Scleroderma is an autoimmune disease that mainly deals with connective tissues which are found at all parts of our body. Being an autoimmune disease, it is a disorder with the immune system that makes the antibodies attack the tissues instead of having them protect it. While most cases of scleroderma would show Raynaud’s phenomenon which are visible through the skin, a severe form of it would involve some limitations in organ functions.
One of the most affected areas when a patient is affected by scleroderma is the kidneys. In fact, it used to be the leading cause of death among scleroderma patients until a new class of drugs were made available by angiotensin converting enzyme or ACE inhibitors, which has changed the whole picture of cases of which the kidney would get involved in scleroderma.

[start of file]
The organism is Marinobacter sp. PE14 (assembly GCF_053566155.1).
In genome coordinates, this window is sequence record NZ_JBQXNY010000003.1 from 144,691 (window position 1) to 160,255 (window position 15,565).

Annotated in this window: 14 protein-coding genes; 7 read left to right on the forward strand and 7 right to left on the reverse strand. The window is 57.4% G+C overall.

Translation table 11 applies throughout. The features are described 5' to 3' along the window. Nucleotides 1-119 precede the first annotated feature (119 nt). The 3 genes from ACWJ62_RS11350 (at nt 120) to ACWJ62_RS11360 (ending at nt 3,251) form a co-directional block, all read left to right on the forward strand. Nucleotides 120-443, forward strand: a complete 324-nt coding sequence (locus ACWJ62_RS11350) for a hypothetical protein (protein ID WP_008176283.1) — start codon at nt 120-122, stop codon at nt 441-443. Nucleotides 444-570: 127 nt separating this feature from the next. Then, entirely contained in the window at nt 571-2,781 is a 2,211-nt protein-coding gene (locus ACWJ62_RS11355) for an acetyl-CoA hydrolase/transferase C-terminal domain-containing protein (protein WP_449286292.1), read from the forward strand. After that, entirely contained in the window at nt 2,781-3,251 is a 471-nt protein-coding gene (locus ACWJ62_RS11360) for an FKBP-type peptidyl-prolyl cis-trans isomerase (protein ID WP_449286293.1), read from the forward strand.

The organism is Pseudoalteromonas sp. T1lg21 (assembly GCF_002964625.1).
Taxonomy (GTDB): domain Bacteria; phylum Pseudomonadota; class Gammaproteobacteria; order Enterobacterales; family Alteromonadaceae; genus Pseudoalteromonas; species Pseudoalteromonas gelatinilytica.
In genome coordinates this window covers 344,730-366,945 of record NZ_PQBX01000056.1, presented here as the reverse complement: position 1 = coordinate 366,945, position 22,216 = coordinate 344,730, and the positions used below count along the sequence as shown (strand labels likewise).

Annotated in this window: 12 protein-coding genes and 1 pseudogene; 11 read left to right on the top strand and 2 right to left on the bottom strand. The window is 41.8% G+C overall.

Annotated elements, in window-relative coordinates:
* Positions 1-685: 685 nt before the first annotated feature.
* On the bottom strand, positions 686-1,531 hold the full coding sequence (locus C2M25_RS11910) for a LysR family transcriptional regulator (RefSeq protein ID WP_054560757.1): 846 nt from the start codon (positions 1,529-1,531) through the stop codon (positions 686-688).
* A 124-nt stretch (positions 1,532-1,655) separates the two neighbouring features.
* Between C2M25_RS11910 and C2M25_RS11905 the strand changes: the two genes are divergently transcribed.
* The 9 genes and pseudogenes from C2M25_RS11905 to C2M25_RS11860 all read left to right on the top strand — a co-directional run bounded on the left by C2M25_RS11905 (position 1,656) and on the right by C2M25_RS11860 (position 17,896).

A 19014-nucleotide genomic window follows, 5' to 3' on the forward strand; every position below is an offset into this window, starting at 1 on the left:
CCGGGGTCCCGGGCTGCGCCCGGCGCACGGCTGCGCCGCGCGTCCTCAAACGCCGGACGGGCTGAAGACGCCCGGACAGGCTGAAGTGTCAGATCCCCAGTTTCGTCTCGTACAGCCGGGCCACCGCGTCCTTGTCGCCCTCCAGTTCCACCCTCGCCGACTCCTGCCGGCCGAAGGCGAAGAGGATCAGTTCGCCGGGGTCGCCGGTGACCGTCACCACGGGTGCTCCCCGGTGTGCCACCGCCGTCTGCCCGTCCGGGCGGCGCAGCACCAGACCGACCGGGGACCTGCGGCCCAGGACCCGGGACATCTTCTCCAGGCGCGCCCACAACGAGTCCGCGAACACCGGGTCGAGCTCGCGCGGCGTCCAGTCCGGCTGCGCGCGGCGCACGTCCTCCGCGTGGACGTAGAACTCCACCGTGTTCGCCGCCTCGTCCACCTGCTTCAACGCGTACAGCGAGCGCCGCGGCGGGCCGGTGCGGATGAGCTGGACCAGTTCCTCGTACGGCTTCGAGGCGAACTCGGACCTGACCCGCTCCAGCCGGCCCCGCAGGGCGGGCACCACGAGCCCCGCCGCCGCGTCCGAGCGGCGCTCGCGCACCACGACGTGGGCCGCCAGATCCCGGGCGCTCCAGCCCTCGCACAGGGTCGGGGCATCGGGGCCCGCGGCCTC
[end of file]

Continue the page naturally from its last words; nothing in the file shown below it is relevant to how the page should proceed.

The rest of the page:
How Does Renal Involvement In Scleroderma Develop?
The cause of scleroderma is not yet known, what is known is how it works. Scleroderma happens when a person’s immune system attacks its own tissues causing damage or the appearance of scar tissues on the affected area. If the kidneys are involved, the first involvement would be the constriction of blood vessels which are in the kidney. This is followed by scarring of the vessels thus making the surfaces thicker and limiting the functions of the kidney.
As a result of the thickening, blood flow is limited to the kidney. This in turn would cause the release of kidney hormones that could cause blood vessel constriction that could also impair the kidneys. From this point, there could be injury or a permanent dysfunction in some parts of the kidney. This constriction could also increase blood pressure and in worse case, could lead to heart failures.